Charles Perkins

    Nov 11, 08:54 AM #

  2. Firstly, a very interesting post which I very much enjoyed reading, and certainly one that raises an interesting question regarding the ethics of medical treatment. The way I see it is like this: ultimately, as a patient, you want to be treated by the best doctor who makes the fewest mistakes; hypothetically, if this was possible everyone would see one doctor in each specific field of medicine depending on their ailment. As a result fewer competent doctors would exist because other doctors wouldn’t be able to gain experience, and when that ‘best doctor’ finally retired you would be in a much worse position to be treated than if compared to the current system.

    I live in the UK and our health care is free. I take it as part of the package to be treated by anyone who is qualified to treat me, even if they are relatively unexperienced. I think that the majority of patients are accepting of the fact that doctors need hands on training before they are able to call themselves experienced doctors, but at the same time, I would expect trainee doctors and nurses to start at the basics before, oh I don’t know, having to perform complicated heart surgery.

    I think supervision is obviously important and if any complications were to occur then it would be important for those complications to be safeguarded against by the amount of supervision and extra ‘help’ available. In conclusion, not only do I feel as though trainee doctors are crucial, but I would welcome being treated by a young and enthusiastic doctor who wanted to further his career by doing the best job possible. Even the best doctors have to start somewhere and wouldn’t be able to perform as well as they do without having had adequate levels of hands on training.

    Adam Egarr

    Jan 31, 03:48 PM #

  3. UK NHS Medical ethics – is it unethical for patients to be used for training purposes without consent.
    If such a patient be harmed during a non consensual training procedure, and a lack of ‘duty of care’ was established – should that patient be recompensed ?

    John Follon

    Dec 6, 06:47 AM #

Add a Comment

Phrase modifiers:

_emphasis_
*strong*
__italic__
**bold**
??citation??
-deleted text-
@code@

Block modifiers:

bq. Blockquote
p. Paragraph

Links:

"linktext":http://example.com


Show Articles By:

You can show articles by time or category.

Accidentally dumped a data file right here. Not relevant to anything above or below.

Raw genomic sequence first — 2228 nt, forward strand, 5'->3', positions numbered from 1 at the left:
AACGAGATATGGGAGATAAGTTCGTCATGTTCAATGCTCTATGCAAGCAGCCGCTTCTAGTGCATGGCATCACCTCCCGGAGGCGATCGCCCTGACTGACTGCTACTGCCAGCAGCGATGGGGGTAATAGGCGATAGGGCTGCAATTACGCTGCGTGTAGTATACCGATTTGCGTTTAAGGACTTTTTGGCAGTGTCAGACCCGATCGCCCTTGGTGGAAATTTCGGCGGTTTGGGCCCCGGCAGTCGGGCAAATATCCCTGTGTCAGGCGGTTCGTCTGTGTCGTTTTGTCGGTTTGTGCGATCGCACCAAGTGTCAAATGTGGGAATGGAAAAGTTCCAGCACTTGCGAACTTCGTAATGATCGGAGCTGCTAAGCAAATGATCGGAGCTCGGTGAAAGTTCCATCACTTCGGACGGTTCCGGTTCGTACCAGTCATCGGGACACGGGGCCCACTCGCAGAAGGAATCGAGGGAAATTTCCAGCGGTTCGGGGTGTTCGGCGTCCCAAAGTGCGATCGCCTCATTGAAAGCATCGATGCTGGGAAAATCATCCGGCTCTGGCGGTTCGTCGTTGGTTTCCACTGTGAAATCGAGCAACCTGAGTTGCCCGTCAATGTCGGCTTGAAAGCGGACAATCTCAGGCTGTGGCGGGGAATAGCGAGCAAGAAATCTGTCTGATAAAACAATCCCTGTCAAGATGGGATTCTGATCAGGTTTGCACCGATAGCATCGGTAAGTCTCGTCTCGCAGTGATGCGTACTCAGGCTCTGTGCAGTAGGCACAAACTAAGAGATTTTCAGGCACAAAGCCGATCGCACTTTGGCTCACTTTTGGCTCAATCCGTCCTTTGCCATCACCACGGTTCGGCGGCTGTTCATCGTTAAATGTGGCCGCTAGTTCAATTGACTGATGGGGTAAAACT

• 260.

    The Ethics of Teaching Hospitals

    I can’t imagine what the patient was thinking. Seeing my trembling hands approaching the lacerations on his face with a sharp needle. I tried to reassure him that I knew what I was doing, but the...

    Read More

  • 260.

    Conscious Conversation: Behavioral Science

    Dr. Eran Zaidel is a professor of Behavioral Neuroscience and faculty member at the Brain Research Institute at UCLA. His work focuses on hemispheric specialization and interhemispheric interaction...

    Read More

  • 260.

    Progress Report

    Two years down, I’m still going. The next two years are my clinical rotations, the actual hands-on training. It’s a scary prospect, responsibilities and such; but it’s equally exciting, after...

    Read More

  • 260.

    Why Medical School Should Be Free

    There’s a lot of really great doctors out there, but unfortunately, there’s also some bad ones. That’s a problem we don’t need to have, and I think it’s caused by some problems with the...

    Read More

  • 260.

    The Cerebellum: a model for learning in the brain

    I know, it’s been a while. Busy is no excuse though, as it is becoming clear that writing for erraticwisdom was an important part of exercising certain parts of my brain that I have neglected...

    Read More

  • 260.

    Conscious Conversation: Philosophy

    Daniel Black, author of Erectlocution, was kind enough to chat with me one day and we had a great discussion – have a listen.

    Read More

  • 260.

    The Stuff in Between

    I’m actually almost normal when not agonizing over robot production details, and quite a bit has happened since I last wrote an update. First, I’ve finally graduated. I had a bit of a...

    Read More

  • 260.

    The Ethics of AI: Part Three

    Is it ethical (or possible) to constrain intelligent life? This part of the argument involves what we think it means to be human, and whether creating and adjusting those criteria in an AI affects...

    Read More